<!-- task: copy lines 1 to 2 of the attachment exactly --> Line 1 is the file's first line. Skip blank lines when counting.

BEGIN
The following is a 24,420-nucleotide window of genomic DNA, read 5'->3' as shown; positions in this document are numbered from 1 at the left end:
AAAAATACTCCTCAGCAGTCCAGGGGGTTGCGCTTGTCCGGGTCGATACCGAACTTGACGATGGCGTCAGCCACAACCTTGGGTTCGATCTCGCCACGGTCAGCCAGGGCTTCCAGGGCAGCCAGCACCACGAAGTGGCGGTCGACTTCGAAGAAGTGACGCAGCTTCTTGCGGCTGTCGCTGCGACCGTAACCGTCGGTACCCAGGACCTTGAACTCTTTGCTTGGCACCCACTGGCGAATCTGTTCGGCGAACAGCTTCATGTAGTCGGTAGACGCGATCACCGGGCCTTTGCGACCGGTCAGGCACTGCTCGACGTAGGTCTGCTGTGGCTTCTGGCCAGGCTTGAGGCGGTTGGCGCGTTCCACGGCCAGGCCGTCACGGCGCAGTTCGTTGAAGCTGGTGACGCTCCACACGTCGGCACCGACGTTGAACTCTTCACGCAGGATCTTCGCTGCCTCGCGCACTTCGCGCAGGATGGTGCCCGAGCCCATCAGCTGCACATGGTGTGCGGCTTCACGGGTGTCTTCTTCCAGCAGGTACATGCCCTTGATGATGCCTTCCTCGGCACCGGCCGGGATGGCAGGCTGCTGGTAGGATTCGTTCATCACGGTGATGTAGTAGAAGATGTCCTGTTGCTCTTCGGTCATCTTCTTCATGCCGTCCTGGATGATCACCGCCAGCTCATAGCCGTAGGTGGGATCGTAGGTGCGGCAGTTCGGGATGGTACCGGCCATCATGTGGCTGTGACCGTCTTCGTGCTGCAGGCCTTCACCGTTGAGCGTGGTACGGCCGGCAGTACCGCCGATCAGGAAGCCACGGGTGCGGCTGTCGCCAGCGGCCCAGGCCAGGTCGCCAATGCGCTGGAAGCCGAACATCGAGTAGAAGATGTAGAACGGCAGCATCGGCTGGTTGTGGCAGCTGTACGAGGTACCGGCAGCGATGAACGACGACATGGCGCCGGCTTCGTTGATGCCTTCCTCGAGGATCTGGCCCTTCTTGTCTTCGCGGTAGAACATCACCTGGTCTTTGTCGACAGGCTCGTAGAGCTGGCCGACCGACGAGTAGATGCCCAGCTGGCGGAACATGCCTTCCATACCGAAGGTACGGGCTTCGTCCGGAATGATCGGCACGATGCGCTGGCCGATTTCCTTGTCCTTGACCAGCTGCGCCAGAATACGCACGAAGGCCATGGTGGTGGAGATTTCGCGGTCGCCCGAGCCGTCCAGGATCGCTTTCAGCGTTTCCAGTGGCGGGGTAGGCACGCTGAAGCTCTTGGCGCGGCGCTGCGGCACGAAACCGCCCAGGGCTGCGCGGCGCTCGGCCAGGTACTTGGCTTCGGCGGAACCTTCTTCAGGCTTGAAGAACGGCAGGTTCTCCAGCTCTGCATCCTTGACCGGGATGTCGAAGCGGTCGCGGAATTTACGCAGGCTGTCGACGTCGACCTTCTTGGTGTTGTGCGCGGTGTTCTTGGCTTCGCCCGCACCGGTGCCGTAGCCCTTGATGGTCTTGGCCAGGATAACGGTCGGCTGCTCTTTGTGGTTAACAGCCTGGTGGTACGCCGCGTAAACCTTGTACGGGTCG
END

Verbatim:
The following is a 24,420-nucleotide window of genomic DNA, read 5'->3' as shown; positions in this document are numbered from 1 at the left end:
AAAAATACTCCTCAGCAGTCCAGGGGGTTGCGCTTGTCCGGGTCGATACCGAACTTGACGATGGCGTCAGCCACAACCTTGGGTTCGATCTCGCCACGGTCAGCCAGGGCTTCCAGGGCAGCCAGCACCACGAAGTGGCGGTCGACTTCGAAGAAGTGACGCAGCTTCTTGCGGCTGTCGCTGCGACCGTAACCGTCGGTACCCAGGACCTTGAACTCTTTGCTTGGCACCCACTGGCGAATCTGTTCGGCGAACAGCTTCATGTAGTCGGTAGACGCGATCACCGGGCCTTTGCGACCGGTCAGGCACTGCTCGACGTAGGTCTGCTGTGGCTTCTGGCCAGGCTTGAGGCGGTTGGCGCGTTCCACGGCCAGGCCGTCACGGCGCAGTTCGTTGAAGCTGGTGACGCTCCACACGTCGGCACCGACGTTGAACTCTTCACGCAGGATCTTCGCTGCCTCGCGCACTTCGCGCAGGATGGTGCCCGAGCCCATCAGCTGCACATGGTGTGCGGCTTCACGGGTGTCTTCTTCCAGCAGGTACATGCCCTTGATGATGCCTTCCTCGGCACCGGCCGGGATGGCAGGCTGCTGGTAGGATTCGTTCATCACGGTGATGTAGTAGAAGATGTCCTGTTGCTCTTCGGTCATCTTCTTCATGCCGTCCTGGATGATCACCGCCAGCTCATAGCCGTAGGTGGGATCGTAGGTGCGGCAGTTCGGGATGGTACCGGCCATCATGTGGCTGTGACCGTCTTCGTGCTGCAGGCCTTCACCGTTGAGCGTGGTACGGCCGGCAGTACCGCCGATCAGGAAGCCACGGGTGCGGCTGTCGCCAGCGGCCCAGGCCAGGTCGCCAATGCGCTGGAAGCCGAACATCGAGTAGAAGATGTAGAACGGCAGCATCGGCTGGTTGTGGCAGCTGTACGAGGTACCGGCAGCGATGAACGACGACATGGCGCCGGCTTCGTTGATGCCTTCCTCGAGGATCTGGCCCTTCTTGTCTTCGCGGTAGAACATCACCTGGTCTTTGTCGACAGGCTCGTAGAGCTGGCCGACCGACGAGTAGATGCCCAGCTGGCGGAACATGCCTTCCATACCGAAGGTACGGGCTTCGTCCGGAATGATCGGCACGATGCGCTGGCCGATTTCCTTGTCCTTGACCAGCTGCGCCAGAATACGCACGAAGGCCATGGTGGTGGAGATTTCGCGGTCGCCCGAGCCGTCCAGGATCGCTTTCAGCGTTTCCAGTGGCGGGGTAGGCACGCTGAAGCTCTTGGCGCGGCGCTGCGGCACGAAACCGCCCAGGGCTGCGCGGCGCTCGGCCAGGTACTTGGCTTCGGCGGAACCTTCTTCAGGCTTGAAGAACGGCAGGTTCTCCAGCTCTGCATCCTTGACCGGGATGTCGAAGCGGTCGCGGAATTTACGCAGGCTGTCGACGTCGACCTTCTTGGTGTTGTGCGCGGTGTTCTTGGCTTCGCCCGCACCGGTGCCGTAGCCCTTGATGGTCTTGGCCAGGATAACGGTCGGCTGCTCTTTGTGGTTAACAGCCTGGTGGTACGCCGCGTAAACCTTGTACGGGTCG